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How Business Development Roles Can Leverage Marketing to Close the Sale

How Business Development Roles Can Leverage Marketing to Close the Sale

The buyers of professional services have a formidable advantage: an extremely sophisticated power of choice.

A growing number of buyers are digital natives. They leverage the Internet and social media—in addition to their personal networks—to evaluate service providers. Many firms and business development professionals have discovered the remedy is not offering a better, cheaper, or faster solution (in fact, that’s an impossible feat). Sellers must have a strong brand, differentiate themselves, and ensure they are reaching their target audiences. Because buyer’s really do have the advantage, the creation of the right narrative is vital.

Inside the Buyer's Brain: A practical guide to turning buyers into believers This puts greater pressure on business development professionals.

In addition to the acquisition of new business for the firm, individuals in business development roles are responsible for maintaining deep understanding of the industries and needs of their clients—in between networking events, prospect meetings, and your ongoing research. If you are in a business development role, how can you ensure your preparations are not in vain?

The answer is simple: look to your marketing colleagues.

BD & Marketing: A Complementary Partnership

Business developers are not alone in the quest for a larger client base. While firms are more inclined to recognize business development roles and their impact on firm growth and revenue, marketers play just as significant a role. The end-goal is the same (more business and greater relevancy), but the approach is slightly different:

  • Business development roles and responsibilities: Forming partnerships, strategic relationships and other professional contacts in target markets in order to acquire new clients.
  • Marketing roles and responsibilities: Understanding the needs and wants of the target market and developing a strategic plan to establish a firm’s overall messaging, benefits, and capabilities, and communicating these elements to the target audiences.

In no way are these descriptions all-encompassing. Indeed, responsibilities and functions are as varied as the individuals in the roles. It’s also important to note that there are situations where a single individual may be required to play both marketing and business development roles. While this may be convenient from a hiring perspective, it’s difficult to execute both aspects well.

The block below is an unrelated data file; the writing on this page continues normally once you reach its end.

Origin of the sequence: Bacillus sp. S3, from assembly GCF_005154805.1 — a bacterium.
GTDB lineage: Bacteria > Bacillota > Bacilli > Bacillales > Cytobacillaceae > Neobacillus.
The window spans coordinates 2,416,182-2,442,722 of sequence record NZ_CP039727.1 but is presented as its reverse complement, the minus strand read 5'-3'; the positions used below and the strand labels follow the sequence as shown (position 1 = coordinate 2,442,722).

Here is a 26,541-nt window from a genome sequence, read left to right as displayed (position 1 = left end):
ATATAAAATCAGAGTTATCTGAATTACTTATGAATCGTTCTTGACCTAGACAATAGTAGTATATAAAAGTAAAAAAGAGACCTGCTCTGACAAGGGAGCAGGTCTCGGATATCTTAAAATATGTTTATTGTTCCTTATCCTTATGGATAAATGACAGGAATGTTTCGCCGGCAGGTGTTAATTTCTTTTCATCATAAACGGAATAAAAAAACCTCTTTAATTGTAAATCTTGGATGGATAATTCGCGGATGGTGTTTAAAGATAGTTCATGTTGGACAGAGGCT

SEE ALSO: The Symbiosis of Business Development and Marketing

Marketers help business development balance out traditional offline pre-sale efforts with online initiatives that expand reach and increase impact.

Traditional and online marketing

Marketers can recommend to those in business development roles the tactics and approaches proven to make the most of the relationships so important within the  professional services industry. The ultimate goal is to maximize results—without adding more effort.

How Marketing Can Help You in Your Business Development Role

1) Provide data that helps you work smarter, not harder. Marketers know that the secret to overall success is research. Why? Because research reveals perception gaps between what your firm believes (of itself and its impact on its targets) and what external audiences (clients, prospects, influencers and “got-aways,” etc.) really think about you. Research is a critical element and foundation for positioning of your firm and any and all messaging featured on your website, in your collateral, and your ongoing conversations.

2) Ensure messages hit their mark (and arrive in the proper vehicles). As I mentioned earlier, it’s the responsibility of your marketing department to understand the needs and wants of your target audience. Oftentimes this is done through formal research and supported by ongoing monitoring of industry communications, social media commentary, and other elements. Marketers can provide feedback on talking points and provide you with the most current and relevant data to support your particular goals. They can also ensure you have the right collateral to effectively convey these targeted messages. Content marketing is as effective as ever.